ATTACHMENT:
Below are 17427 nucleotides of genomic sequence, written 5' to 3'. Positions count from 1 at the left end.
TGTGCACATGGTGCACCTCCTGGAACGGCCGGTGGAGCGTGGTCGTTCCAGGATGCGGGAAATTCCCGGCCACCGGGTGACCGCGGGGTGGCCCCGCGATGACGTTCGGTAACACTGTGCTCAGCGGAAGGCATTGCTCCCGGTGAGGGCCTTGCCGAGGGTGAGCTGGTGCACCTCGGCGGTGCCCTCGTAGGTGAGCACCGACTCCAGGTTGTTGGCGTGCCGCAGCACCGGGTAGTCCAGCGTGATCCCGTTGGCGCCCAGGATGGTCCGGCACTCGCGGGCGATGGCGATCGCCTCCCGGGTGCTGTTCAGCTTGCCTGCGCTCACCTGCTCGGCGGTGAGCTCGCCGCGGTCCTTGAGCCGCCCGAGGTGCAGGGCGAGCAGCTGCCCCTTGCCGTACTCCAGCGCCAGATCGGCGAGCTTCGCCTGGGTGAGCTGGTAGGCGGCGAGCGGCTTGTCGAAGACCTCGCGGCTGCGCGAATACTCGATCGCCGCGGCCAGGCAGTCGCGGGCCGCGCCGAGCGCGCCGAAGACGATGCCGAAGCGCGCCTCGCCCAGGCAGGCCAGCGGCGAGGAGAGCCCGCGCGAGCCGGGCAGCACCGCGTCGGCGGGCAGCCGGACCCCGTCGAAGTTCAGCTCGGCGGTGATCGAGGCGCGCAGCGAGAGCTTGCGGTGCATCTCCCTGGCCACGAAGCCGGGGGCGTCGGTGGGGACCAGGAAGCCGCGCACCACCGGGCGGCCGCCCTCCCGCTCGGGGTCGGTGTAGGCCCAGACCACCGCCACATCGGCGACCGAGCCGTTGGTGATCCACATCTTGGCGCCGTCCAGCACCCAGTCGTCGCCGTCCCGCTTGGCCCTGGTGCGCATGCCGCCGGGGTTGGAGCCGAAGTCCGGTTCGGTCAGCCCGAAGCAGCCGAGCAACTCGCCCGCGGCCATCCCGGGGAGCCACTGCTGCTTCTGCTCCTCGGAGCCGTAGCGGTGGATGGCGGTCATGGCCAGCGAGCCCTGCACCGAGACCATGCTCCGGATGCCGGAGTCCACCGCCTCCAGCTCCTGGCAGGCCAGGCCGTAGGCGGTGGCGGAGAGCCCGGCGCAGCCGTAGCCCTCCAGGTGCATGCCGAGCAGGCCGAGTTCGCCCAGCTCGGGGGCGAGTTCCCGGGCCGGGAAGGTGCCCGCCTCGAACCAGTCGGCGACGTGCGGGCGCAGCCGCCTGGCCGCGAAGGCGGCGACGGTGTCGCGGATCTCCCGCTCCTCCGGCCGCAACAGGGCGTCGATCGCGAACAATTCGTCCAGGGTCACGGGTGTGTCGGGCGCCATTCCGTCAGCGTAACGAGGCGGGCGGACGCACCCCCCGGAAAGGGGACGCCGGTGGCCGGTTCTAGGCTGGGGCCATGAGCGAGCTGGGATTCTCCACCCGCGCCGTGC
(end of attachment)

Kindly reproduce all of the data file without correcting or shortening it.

Below are 17427 nucleotides of genomic sequence, written 5' to 3'. Positions count from 1 at the left end.
TGTGCACATGGTGCACCTCCTGGAACGGCCGGTGGAGCGTGGTCGTTCCAGGATGCGGGAAATTCCCGGCCACCGGGTGACCGCGGGGTGGCCCCGCGATGACGTTCGGTAACACTGTGCTCAGCGGAAGGCATTGCTCCCGGTGAGGGCCTTGCCGAGGGTGAGCTGGTGCACCTCGGCGGTGCCCTCGTAGGTGAGCACCGACTCCAGGTTGTTGGCGTGCCGCAGCACCGGGTAGTCCAGCGTGATCCCGTTGGCGCCCAGGATGGTCCGGCACTCGCGGGCGATGGCGATCGCCTCCCGGGTGCTGTTCAGCTTGCCTGCGCTCACCTGCTCGGCGGTGAGCTCGCCGCGGTCCTTGAGCCGCCCGAGGTGCAGGGCGAGCAGCTGCCCCTTGCCGTACTCCAGCGCCAGATCGGCGAGCTTCGCCTGGGTGAGCTGGTAGGCGGCGAGCGGCTTGTCGAAGACCTCGCGGCTGCGCGAATACTCGATCGCCGCGGCCAGGCAGTCGCGGGCCGCGCCGAGCGCGCCGAAGACGATGCCGAAGCGCGCCTCGCCCAGGCAGGCCAGCGGCGAGGAGAGCCCGCGCGAGCCGGGCAGCACCGCGTCGGCGGGCAGCCGGACCCCGTCGAAGTTCAGCTCGGCGGTGATCGAGGCGCGCAGCGAGAGCTTGCGGTGCATCTCCCTGGCCACGAAGCCGGGGGCGTCGGTGGGGACCAGGAAGCCGCGCACCACCGGGCGGCCGCCCTCCCGCTCGGGGTCGGTGTAGGCCCAGACCACCGCCACATCGGCGACCGAGCCGTTGGTGATCCACATCTTGGCGCCGTCCAGCACCCAGTCGTCGCCGTCCCGCTTGGCCCTGGTGCGCATGCCGCCGGGGTTGGAGCCGAAGTCCGGTTCGGTCAGCCCGAAGCAGCCGAGCAACTCGCCCGCGGCCATCCCGGGGAGCCACTGCTGCTTCTGCTCCTCGGAGCCGTAGCGGTGGATGGCGGTCATGGCCAGCGAGCCCTGCACCGAGACCATGCTCCGGATGCCGGAGTCCACCGCCTCCAGCTCCTGGCAGGCCAGGCCGTAGGCGGTGGCGGAGAGCCCGGCGCAGCCGTAGCCCTCCAGGTGCATGCCGAGCAGGCCGAGTTCGCCCAGCTCGGGGGCGAGTTCCCGGGCCGGGAAGGTGCCCGCCTCGAACCAGTCGGCGACGTGCGGGCGCAGCCGCCTGGCCGCGAAGGCGGCGACGGTGTCGCGGATCTCCCGCTCCTCCGGCCGCAACAGGGCGTCGATCGCGAACAATTCGTCCAGGGTCACGGGTGTGTCGGGCGCCATTCCGTCAGCGTAACGAGGCGGGCGGACGCACCCCCCGGAAAGGGGACGCCGGTGGCCGGTTCTAGGCTGGGGCCATGAGCGAGCTGGGATTCTCCACCCGCGCCGTGC